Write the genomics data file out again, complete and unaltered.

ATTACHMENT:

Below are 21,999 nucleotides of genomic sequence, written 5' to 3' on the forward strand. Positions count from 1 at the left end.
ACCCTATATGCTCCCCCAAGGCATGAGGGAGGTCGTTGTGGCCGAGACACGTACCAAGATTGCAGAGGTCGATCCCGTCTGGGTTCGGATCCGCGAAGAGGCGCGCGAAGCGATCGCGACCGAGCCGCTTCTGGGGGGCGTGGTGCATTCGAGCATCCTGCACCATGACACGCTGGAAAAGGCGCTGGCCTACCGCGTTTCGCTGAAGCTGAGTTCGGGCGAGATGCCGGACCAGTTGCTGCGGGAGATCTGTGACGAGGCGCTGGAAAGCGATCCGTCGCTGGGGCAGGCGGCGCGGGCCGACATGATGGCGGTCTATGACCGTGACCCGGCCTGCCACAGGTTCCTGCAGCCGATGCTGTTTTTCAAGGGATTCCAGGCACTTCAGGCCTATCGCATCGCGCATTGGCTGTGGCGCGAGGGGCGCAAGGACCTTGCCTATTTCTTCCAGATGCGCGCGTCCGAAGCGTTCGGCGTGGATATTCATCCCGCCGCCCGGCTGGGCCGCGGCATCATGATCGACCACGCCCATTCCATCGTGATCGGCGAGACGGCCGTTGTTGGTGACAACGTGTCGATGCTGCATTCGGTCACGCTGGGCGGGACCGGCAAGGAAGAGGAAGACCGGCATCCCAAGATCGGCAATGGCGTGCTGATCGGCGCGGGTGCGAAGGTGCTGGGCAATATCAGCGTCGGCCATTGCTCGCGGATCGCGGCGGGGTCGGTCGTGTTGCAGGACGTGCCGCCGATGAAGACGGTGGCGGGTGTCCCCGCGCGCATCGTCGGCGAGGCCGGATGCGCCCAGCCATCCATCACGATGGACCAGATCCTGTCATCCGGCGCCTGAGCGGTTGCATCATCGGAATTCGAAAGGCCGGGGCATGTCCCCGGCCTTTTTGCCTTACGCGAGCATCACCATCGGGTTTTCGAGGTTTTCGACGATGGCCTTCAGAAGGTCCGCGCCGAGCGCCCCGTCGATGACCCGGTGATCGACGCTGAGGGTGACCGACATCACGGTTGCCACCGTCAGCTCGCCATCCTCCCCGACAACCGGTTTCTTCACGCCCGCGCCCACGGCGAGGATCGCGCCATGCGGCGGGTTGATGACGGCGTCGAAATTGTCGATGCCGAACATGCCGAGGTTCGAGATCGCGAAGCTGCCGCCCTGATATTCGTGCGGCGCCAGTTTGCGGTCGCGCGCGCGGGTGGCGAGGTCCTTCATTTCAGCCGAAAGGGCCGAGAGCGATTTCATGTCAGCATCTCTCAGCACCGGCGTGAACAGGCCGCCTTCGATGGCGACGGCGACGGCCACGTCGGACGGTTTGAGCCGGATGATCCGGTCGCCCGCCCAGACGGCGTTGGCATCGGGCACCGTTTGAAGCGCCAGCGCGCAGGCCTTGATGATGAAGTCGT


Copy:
Below are 21,999 nucleotides of genomic sequence, written 5' to 3' on the forward strand. Positions count from 1 at the left end.
ACCCTATATGCTCCCCCAAGGCATGAGGGAGGTCGTTGTGGCCGAGACACGTACCAAGATTGCAGAGGTCGATCCCGTCTGGGTTCGGATCCGCGAAGAGGCGCGCGAAGCGATCGCGACCGAGCCGCTTCTGGGGGGCGTGGTGCATTCGAGCATCCTGCACCATGACACGCTGGAAAAGGCGCTGGCCTACCGCGTTTCGCTGAAGCTGAGTTCGGGCGAGATGCCGGACCAGTTGCTGCGGGAGATCTGTGACGAGGCGCTGGAAAGCGATCCGTCGCTGGGGCAGGCGGCGCGGGCCGACATGATGGCGGTCTATGACCGTGACCCGGCCTGCCACAGGTTCCTGCAGCCGATGCTGTTTTTCAAGGGATTCCAGGCACTTCAGGCCTATCGCATCGCGCATTGGCTGTGGCGCGAGGGGCGCAAGGACCTTGCCTATTTCTTCCAGATGCGCGCGTCCGAAGCGTTCGGCGTGGATATTCATCCCGCCGCCCGGCTGGGCCGCGGCATCATGATCGACCACGCCCATTCCATCGTGATCGGCGAGACGGCCGTTGTTGGTGACAACGTGTCGATGCTGCATTCGGTCACGCTGGGCGGGACCGGCAAGGAAGAGGAAGACCGGCATCCCAAGATCGGCAATGGCGTGCTGATCGGCGCGGGTGCGAAGGTGCTGGGCAATATCAGCGTCGGCCATTGCTCGCGGATCGCGGCGGGGTCGGTCGTGTTGCAGGACGTGCCGCCGATGAAGACGGTGGCGGGTGTCCCCGCGCGCATCGTCGGCGAGGCCGGATGCGCCCAGCCATCCATCACGATGGACCAGATCCTGTCATCCGGCGCCTGAGCGGTTGCATCATCGGAATTCGAAAGGCCGGGGCATGTCCCCGGCCTTTTTGCCTTACGCGAGCATCACCATCGGGTTTTCGAGGTTTTCGACGATGGCCTTCAGAAGGTCCGCGCCGAGCGCCCCGTCGATGACCCGGTGATCGACGCTGAGGGTGACCGACATCACGGTTGCCACCGTCAGCTCGCCATCCTCCCCGACAACCGGTTTCTTCACGCCCGCGCCCACGGCGAGGATCGCGCCATGCGGCGGGTTGATGACGGCGTCGAAATTGTCGATGCCGAACATGCCGAGGTTCGAGATCGCGAAGCTGCCGCCCTGATATTCGTGCGGCGCCAGTTTGCGGTCGCGCGCGCGGGTGGCGAGGTCCTTCATTTCAGCCGAAAGGGCCGAGAGCGATTTCATGTCAGCATCTCTCAGCACCGGCGTGAACAGGCCGCCTTCGATGGCGACGGCGACGGCCACGTCGGACGGTTTGAGCCGGATGATCCGGTCGCCCGCCCAGACGGCGTTGGCATCGGGCACCGTTTGAAGCGCCAGCGCGCAGGCCTTGATGATGAAGTCGT